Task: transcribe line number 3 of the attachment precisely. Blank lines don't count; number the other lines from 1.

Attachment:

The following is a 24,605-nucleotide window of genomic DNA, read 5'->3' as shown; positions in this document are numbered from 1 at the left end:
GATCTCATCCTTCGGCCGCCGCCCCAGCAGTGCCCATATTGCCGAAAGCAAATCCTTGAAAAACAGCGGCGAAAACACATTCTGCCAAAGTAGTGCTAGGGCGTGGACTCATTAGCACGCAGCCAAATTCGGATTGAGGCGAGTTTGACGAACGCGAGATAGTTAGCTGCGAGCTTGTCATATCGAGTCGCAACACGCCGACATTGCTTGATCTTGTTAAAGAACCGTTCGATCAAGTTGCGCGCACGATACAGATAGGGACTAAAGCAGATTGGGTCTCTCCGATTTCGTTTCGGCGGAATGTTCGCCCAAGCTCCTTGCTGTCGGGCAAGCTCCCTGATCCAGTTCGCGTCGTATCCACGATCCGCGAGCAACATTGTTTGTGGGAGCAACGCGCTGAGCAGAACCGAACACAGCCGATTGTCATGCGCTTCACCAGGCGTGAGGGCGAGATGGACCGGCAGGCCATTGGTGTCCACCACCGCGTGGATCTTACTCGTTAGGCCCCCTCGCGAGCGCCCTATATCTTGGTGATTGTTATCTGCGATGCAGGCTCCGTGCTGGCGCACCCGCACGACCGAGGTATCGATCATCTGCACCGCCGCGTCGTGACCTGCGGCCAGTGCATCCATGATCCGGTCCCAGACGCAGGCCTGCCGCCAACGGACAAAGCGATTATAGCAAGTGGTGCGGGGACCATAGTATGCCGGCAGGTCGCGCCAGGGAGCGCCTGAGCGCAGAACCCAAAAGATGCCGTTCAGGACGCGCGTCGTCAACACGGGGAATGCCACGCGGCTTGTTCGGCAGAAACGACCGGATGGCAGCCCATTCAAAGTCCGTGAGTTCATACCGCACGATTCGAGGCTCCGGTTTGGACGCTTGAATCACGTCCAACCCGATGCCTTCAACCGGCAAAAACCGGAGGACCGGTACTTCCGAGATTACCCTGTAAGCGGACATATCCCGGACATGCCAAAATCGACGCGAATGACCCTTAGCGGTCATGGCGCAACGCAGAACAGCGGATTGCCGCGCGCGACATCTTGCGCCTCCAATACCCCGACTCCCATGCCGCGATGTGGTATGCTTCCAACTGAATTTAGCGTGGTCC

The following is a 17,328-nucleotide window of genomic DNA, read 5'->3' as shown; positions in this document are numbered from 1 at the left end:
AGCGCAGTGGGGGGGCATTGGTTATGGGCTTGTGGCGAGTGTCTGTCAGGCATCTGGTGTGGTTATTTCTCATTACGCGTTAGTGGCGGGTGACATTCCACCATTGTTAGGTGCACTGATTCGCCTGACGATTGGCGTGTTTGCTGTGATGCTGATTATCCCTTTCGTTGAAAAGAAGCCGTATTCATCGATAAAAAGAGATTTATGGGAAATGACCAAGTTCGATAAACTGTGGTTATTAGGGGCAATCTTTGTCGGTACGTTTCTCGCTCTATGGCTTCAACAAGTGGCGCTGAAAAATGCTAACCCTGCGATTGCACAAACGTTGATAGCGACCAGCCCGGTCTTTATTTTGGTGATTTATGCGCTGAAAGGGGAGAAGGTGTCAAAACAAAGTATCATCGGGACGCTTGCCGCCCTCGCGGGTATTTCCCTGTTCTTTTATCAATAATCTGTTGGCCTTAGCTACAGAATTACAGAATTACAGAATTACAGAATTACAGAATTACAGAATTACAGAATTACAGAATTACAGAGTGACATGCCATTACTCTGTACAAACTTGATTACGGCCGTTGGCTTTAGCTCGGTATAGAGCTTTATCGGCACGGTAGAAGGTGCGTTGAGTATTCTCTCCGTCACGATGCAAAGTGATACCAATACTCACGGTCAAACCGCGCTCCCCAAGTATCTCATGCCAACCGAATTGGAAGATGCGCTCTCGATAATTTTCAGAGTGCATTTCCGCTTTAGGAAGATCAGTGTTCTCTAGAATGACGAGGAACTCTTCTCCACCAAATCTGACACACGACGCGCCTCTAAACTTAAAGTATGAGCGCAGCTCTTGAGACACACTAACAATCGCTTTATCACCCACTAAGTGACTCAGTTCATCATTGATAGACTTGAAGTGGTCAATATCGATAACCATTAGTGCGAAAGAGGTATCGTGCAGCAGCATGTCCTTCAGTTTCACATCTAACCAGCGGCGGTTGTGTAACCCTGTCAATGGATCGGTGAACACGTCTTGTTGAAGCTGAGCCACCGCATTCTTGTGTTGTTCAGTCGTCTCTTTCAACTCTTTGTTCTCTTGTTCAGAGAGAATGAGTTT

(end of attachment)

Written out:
The following is a 17,328-nucleotide window of genomic DNA, read 5'->3' as shown; positions in this document are numbered from 1 at the left end: